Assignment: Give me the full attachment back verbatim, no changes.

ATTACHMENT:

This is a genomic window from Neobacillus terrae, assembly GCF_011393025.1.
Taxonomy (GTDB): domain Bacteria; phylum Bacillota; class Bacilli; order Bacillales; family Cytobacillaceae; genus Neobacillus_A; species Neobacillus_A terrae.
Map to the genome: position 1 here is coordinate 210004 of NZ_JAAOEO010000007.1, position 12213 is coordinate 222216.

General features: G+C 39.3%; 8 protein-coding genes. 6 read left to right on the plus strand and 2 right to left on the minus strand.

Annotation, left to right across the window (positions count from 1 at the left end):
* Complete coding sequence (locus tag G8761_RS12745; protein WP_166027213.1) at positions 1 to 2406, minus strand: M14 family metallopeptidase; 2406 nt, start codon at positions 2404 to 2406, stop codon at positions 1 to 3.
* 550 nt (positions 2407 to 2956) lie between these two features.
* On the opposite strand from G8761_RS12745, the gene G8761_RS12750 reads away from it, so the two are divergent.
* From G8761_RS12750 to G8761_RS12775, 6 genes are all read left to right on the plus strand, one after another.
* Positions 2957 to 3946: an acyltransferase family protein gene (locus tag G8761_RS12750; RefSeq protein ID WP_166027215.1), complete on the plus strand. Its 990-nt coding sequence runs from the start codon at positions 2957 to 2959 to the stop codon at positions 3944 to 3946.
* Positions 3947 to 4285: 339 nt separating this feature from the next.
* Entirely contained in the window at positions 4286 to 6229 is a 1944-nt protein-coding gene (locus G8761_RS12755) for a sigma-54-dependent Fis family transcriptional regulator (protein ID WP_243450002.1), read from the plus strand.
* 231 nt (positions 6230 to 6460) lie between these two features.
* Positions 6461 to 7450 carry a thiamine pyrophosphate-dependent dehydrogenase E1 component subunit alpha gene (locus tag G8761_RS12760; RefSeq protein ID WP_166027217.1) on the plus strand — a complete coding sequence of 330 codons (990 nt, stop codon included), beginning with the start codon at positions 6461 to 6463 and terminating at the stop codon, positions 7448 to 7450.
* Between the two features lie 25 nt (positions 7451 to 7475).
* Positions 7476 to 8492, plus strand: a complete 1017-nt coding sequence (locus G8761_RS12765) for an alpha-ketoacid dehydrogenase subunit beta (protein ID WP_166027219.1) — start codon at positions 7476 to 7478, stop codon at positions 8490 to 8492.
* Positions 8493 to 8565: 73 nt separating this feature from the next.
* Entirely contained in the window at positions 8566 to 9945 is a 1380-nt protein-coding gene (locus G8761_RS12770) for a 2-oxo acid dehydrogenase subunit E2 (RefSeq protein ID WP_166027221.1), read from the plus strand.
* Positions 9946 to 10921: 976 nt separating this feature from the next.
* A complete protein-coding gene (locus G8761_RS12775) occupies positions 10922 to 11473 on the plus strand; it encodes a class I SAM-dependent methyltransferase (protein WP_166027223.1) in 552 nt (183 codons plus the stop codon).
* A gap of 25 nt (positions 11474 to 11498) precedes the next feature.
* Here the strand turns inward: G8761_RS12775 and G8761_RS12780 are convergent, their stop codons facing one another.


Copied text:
This is a genomic window from Neobacillus terrae, assembly GCF_011393025.1.
Taxonomy (GTDB): domain Bacteria; phylum Bacillota; class Bacilli; order Bacillales; family Cytobacillaceae; genus Neobacillus_A; species Neobacillus_A terrae.
Map to the genome: position 1 here is coordinate 210004 of NZ_JAAOEO010000007.1, position 12213 is coordinate 222216.

General features: G+C 39.3%; 8 protein-coding genes. 6 read left to right on the plus strand and 2 right to left on the minus strand.

Annotation, left to right across the window (positions count from 1 at the left end):
* Complete coding sequence (locus tag G8761_RS12745; protein WP_166027213.1) at positions 1 to 2406, minus strand: M14 family metallopeptidase; 2406 nt, start codon at positions 2404 to 2406, stop codon at positions 1 to 3.
* 550 nt (positions 2407 to 2956) lie between these two features.
* On the opposite strand from G8761_RS12745, the gene G8761_RS12750 reads away from it, so the two are divergent.
* From G8761_RS12750 to G8761_RS12775, 6 genes are all read left to right on the plus strand, one after another.
* Positions 2957 to 3946: an acyltransferase family protein gene (locus tag G8761_RS12750; RefSeq protein ID WP_166027215.1), complete on the plus strand. Its 990-nt coding sequence runs from the start codon at positions 2957 to 2959 to the stop codon at positions 3944 to 3946.
* Positions 3947 to 4285: 339 nt separating this feature from the next.
* Entirely contained in the window at positions 4286 to 6229 is a 1944-nt protein-coding gene (locus G8761_RS12755) for a sigma-54-dependent Fis family transcriptional regulator (protein ID WP_243450002.1), read from the plus strand.
* 231 nt (positions 6230 to 6460) lie between these two features.
* Positions 6461 to 7450 carry a thiamine pyrophosphate-dependent dehydrogenase E1 component subunit alpha gene (locus tag G8761_RS12760; RefSeq protein ID WP_166027217.1) on the plus strand — a complete coding sequence of 330 codons (990 nt, stop codon included), beginning with the start codon at positions 6461 to 6463 and terminating at the stop codon, positions 7448 to 7450.
* Between the two features lie 25 nt (positions 7451 to 7475).
* Positions 7476 to 8492, plus strand: a complete 1017-nt coding sequence (locus G8761_RS12765) for an alpha-ketoacid dehydrogenase subunit beta (protein ID WP_166027219.1) — start codon at positions 7476 to 7478, stop codon at positions 8490 to 8492.
* Positions 8493 to 8565: 73 nt separating this feature from the next.
* Entirely contained in the window at positions 8566 to 9945 is a 1380-nt protein-coding gene (locus G8761_RS12770) for a 2-oxo acid dehydrogenase subunit E2 (RefSeq protein ID WP_166027221.1), read from the plus strand.
* Positions 9946 to 10921: 976 nt separating this feature from the next.
* A complete protein-coding gene (locus G8761_RS12775) occupies positions 10922 to 11473 on the plus strand; it encodes a class I SAM-dependent methyltransferase (protein WP_166027223.1) in 552 nt (183 codons plus the stop codon).
* A gap of 25 nt (positions 11474 to 11498) precedes the next feature.
* Here the strand turns inward: G8761_RS12775 and G8761_RS12780 are convergent, their stop codons facing one another.